The old Empire turntables have something of a cult following amongst Americans, the Atma-Sphere company in fact makes a high end deck that utilises parts from the old Empire 208 models, you can contact them to see if they also modify existing decks. This page here hosts pics of an NOS 298 Empire table bought recently and here are pictures of a 1962 model. As far as I can gather the first deck from the company was the aforementioned 208 first introduced in the late 50's, it's a fairly conventional unsupended design except for the belt drive that was something of a novelty in those days, this was followed by the 298 at around the turn of the decade and the 398 an little later, while the previous 2 models were mostly sold without arm the 398 appears to have benn sold with an Empire 980 arm as standard, the 498 also appears to have come with that arm, it was introduced in 1963 and cost 170 USD when new, the 598 appears similar to the 498 except that it came in an enclosure similar to what was used on some Garrard decks at the time, the cover was not hinged but rather you took it off when you used it (earlier Empire decks did not come with a cover), this model appears to have survied well into the 70's and was available in a MkII and MkIII versions, the 698 appears to be a suspended design.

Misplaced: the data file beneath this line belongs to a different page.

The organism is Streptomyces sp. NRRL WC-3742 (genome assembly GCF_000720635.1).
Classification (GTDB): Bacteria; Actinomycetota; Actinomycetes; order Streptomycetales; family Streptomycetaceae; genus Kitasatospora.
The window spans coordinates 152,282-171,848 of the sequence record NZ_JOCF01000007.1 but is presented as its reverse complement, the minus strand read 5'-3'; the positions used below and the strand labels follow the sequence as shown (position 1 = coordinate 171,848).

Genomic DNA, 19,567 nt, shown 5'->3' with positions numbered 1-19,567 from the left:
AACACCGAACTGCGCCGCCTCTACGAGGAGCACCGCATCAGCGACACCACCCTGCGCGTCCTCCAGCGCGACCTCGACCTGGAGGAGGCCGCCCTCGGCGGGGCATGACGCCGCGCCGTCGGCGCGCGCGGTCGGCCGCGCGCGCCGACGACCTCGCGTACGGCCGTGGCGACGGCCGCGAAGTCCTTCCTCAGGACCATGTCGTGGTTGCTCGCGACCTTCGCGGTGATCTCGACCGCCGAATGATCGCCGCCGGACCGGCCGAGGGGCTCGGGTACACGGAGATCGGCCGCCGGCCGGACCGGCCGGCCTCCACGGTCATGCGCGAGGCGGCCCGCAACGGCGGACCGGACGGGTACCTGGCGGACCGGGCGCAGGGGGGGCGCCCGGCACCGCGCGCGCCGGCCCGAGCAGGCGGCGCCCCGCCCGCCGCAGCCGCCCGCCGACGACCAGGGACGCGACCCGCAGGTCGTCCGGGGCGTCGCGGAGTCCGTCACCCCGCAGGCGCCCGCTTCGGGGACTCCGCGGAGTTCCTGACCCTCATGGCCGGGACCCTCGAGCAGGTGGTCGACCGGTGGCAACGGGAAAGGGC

A great page on EMT broadcast turntables can be found here. Stefano Pasini also has some info on his homepage. In addition Dr. Feikert GbR has some spares for the range esp. the 938. An owner of a 928 has a picture of it here along with technical information on the EMT Tondose :). Finally the EMT company also manufactured the Thorens TD-150 in the early to mid 60's, not as has been suggested a cheaper alternative to their other models, but simply since EMT-Franz was a part of the Thorens-Franz group and handled the initial production runs of the 150 in Germany, these "EMT" models are identical to the normal TD-150 models except that under the Thorens name is the phrase "Made in Germany by EMT", there are some claims about a better build quality of the EMT models but that appears to a misunderstanding. There is a great interest in EMT decks amongst 45 Rpm. collectors, in particular in the later models and that has pushed the price up considerably. Spares & service : Studiotechnik Dusch provides spares for most EMT turntable models and in addition they sometimes have refurbished units for sale, more info on available parts here in addition they manufacture improved parts for the 928, 930 and 938.